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The BBC's John Sopel in Paris
"The most wanted man may be in the arms of the law but he's still eluding French justice"
 real 28k

Sunday, 4 February, 2001, 11:22 GMT
France defends Sirven case
Journalists throng around a police car at the entrance of a court building in Frankfurt
The German authorities got first crack at questioning Sirven
French Prime Minister Lionel Jospin has rebuffed criticism of his government's handling of the arrest of a businessman at the centre of a corruption scandal involving the former foreign minister, Roland Dumas.

Alfred Sirven arrived in Frankfurt on Saturday from the Philippines where he had been arrested on an international warrant.

Lionel Jospin
Lionel Jospin: on the defensive
A German magistrate threw out appeals by the French authorities that he should immediately be returned to France.

Mr Jospin said the main thing was Mr Sirven was back in Europe.

But the BBC Paris correspondent, John Sopel, says Mr Dumas' trial has been thrown into disarray by the arrest of Mr Sirven, who is said to know too much.

German interest

The former second-in-command of the then nationalised French oil industry, Elf is wanted in connection with a series of multi-million dollar scandals.

Alfred Sirven and journalists
Sirven: Mobbed by the media in Manila
He was put on a Lufthansa plane from Manila to Frankfurt after missing an Air France flight.

When the plane touched down on German soil, a French military aircraft was waiting to take him to Paris.

But the French had not anticipated that the German authorities would take such a keen interest in Mr Sirven.

German prosecutors want to hear Mr Sirven testify on alleged kickbacks paid when the east German company, Leuna, was sold to Elf in 1992.

'No mistakes'

Magistrates suspect the funds were partially used to finance the conservative Christian Democratic Union (CDU) when it was run by former chancellor Helmut Kohl.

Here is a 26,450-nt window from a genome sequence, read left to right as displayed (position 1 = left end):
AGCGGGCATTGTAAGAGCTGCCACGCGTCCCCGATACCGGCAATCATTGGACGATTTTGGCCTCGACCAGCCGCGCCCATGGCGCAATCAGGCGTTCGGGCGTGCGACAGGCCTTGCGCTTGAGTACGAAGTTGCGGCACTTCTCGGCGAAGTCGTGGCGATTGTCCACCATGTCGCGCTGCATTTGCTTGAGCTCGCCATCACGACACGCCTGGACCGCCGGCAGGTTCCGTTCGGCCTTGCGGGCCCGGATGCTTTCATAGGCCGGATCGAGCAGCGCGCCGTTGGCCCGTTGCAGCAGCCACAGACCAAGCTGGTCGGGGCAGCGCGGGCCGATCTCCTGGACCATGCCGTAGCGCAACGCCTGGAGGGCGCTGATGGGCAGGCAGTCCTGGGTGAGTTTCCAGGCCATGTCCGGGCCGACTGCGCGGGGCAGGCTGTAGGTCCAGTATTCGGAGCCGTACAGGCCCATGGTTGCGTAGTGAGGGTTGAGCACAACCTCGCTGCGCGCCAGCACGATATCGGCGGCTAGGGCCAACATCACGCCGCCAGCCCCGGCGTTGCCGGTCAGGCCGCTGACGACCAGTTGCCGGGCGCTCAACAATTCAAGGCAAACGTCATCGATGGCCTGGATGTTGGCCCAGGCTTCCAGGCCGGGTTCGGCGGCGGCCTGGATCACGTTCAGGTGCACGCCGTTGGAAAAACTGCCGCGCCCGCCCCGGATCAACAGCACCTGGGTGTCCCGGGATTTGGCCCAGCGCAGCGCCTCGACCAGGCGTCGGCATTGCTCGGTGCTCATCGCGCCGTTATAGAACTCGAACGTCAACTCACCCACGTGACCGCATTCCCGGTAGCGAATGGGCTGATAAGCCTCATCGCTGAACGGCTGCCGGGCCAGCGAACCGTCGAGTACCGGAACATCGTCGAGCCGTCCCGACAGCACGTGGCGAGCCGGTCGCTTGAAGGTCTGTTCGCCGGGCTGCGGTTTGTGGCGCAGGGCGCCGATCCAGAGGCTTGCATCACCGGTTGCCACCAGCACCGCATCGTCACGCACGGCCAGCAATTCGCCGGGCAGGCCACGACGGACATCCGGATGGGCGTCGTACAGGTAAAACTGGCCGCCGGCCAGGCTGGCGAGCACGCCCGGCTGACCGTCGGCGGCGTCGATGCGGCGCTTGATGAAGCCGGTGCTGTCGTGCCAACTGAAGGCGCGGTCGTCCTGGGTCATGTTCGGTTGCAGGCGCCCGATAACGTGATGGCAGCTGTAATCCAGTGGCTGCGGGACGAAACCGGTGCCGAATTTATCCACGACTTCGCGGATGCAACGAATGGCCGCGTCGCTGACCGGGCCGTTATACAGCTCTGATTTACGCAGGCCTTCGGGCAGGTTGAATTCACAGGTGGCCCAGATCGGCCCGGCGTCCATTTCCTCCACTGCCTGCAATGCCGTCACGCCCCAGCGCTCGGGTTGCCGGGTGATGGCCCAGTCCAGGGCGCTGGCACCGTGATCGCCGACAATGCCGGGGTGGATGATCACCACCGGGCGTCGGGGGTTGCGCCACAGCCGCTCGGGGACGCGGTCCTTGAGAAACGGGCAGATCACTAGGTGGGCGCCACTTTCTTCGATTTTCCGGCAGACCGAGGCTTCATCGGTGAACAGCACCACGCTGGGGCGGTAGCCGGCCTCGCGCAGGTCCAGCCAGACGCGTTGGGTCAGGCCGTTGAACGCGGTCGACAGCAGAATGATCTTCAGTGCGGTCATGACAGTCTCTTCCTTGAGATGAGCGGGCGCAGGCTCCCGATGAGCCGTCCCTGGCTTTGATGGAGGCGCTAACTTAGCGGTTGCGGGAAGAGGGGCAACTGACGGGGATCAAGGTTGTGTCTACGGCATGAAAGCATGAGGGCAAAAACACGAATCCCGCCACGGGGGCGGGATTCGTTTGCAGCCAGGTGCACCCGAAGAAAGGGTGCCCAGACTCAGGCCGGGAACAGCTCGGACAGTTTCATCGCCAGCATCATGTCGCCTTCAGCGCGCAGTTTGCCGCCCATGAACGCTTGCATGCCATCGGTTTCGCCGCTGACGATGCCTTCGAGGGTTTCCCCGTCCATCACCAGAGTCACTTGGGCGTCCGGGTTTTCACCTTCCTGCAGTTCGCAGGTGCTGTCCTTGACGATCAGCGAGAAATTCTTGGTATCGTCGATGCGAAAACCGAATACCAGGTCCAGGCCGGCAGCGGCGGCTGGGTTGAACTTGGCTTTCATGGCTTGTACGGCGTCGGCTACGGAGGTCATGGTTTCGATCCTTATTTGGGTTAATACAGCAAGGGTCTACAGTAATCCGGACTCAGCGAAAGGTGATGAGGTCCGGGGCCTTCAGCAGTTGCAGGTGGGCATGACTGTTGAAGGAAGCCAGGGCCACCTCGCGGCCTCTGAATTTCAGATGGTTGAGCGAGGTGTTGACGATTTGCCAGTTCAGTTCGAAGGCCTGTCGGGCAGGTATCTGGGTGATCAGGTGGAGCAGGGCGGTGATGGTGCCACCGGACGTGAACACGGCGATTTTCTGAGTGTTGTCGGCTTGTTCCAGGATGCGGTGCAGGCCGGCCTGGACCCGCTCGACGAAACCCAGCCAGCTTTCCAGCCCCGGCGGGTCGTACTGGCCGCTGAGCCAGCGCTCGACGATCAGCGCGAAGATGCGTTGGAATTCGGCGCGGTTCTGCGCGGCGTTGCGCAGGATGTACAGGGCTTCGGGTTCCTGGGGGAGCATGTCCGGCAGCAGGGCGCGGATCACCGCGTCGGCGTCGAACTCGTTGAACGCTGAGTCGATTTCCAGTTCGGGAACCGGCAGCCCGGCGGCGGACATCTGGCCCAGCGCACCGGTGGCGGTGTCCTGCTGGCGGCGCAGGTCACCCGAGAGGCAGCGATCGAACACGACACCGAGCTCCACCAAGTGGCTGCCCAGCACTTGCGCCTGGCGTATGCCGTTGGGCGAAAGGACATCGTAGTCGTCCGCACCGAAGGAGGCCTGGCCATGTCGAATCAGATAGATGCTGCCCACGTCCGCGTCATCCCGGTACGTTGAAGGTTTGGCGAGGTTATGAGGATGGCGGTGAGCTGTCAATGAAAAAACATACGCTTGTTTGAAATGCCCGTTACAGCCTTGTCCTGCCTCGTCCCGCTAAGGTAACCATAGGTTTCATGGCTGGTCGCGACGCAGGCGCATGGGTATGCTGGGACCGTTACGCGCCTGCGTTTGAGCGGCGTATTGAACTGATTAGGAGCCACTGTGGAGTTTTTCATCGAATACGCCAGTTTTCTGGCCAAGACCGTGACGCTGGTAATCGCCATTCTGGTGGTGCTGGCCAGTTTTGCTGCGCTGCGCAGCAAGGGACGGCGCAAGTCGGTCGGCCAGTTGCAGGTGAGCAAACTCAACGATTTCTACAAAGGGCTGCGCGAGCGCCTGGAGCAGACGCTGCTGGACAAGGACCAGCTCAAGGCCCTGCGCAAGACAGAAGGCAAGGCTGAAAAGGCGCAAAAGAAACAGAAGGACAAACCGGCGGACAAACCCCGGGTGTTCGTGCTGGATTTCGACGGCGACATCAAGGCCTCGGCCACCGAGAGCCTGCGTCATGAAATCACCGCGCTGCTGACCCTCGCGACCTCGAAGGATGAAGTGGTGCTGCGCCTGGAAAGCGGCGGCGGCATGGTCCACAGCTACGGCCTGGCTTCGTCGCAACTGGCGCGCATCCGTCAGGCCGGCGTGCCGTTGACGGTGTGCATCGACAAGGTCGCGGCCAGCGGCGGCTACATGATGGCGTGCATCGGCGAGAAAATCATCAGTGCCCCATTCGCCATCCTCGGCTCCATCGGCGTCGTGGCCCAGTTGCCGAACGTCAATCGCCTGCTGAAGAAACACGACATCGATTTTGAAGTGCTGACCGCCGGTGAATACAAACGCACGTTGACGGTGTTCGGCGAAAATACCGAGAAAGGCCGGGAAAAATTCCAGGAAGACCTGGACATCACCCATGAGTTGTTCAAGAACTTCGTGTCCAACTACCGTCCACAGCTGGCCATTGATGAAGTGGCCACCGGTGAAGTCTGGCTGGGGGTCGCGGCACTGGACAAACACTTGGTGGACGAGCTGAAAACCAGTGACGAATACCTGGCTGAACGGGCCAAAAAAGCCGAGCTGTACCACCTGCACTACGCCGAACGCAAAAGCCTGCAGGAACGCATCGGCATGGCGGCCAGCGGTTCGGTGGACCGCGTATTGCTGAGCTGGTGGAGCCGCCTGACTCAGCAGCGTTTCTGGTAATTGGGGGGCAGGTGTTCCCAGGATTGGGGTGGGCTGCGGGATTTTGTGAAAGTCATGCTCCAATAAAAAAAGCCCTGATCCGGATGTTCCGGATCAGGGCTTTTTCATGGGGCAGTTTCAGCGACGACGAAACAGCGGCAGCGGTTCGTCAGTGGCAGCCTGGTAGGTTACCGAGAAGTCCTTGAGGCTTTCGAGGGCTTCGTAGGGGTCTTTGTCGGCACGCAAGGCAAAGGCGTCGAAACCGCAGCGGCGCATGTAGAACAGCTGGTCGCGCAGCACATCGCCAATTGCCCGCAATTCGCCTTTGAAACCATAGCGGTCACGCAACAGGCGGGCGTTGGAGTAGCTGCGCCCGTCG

Mr Jospin insisted that no mistakes had been made in the arrest.

"We made the choice for Mr Sirven to be as rapidly as possible no longer in the Philippines... but in a country belonging to the European judicial sphere," he said.

There were concerns that the suspect might have disappeared if he had remained in the Philippines, he added.

Mr Sirven is the alleged pay-master of a multi-million-dollar slush fund at Elf and is widely considered to be the missing link in the corruption trial of Roland Dumas.

On the run

In France, Mr Dumas and his former lover are being tried for bribery and misuse of public funds, along with a number of former Elf executives.

Former French Foreign Minister Roland Dumas arriving at the Paris courthouse
The Dumas trial has been thrown into disarray
Mr Sirven, who until now was being tried in absentia, said on his arrest in Manila that he had done nothing wrong, and was the victim of a frame-up.

He is reported to have entered the Philippines using the passport of a dead man.

Philippines Justice Secretary, Hernando Perez, said French officials believe Sirven left France with about 19 billion pesos - nearly $400m - in company funds.

The on-going corruption trial in Paris is one of the biggest in France in recent years and part of a wider scandal involving the sale of French warships to Taiwan.

Mr Dumas is accused of benefiting from more than $9m that his lover, Ms Deviers-Joncour, was paid by Elf, for her work as a consultant and lobbyist - a job that he allegedly secured for her.

Mr Dumas was forced to resign as president of France's highest court after the 53-year-old former lingerie model published a book, The Whore of the Republic, giving her version of the scandal.

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See also:

31 Jan 01 | Europe
Dumas 'threatens judges'
30 Jan 01 | Europe
Dumas rejects sleaze charges
24 Jan 01 | Europe
Dumas 'heartbroken' over trial
22 Jan 01 | Europe
Dumas on trial over sleaze claims
22 Jan 01 | Europe
A potential political earthquake
01 Mar 00 | Europe
Dumas resigns in corruption probe
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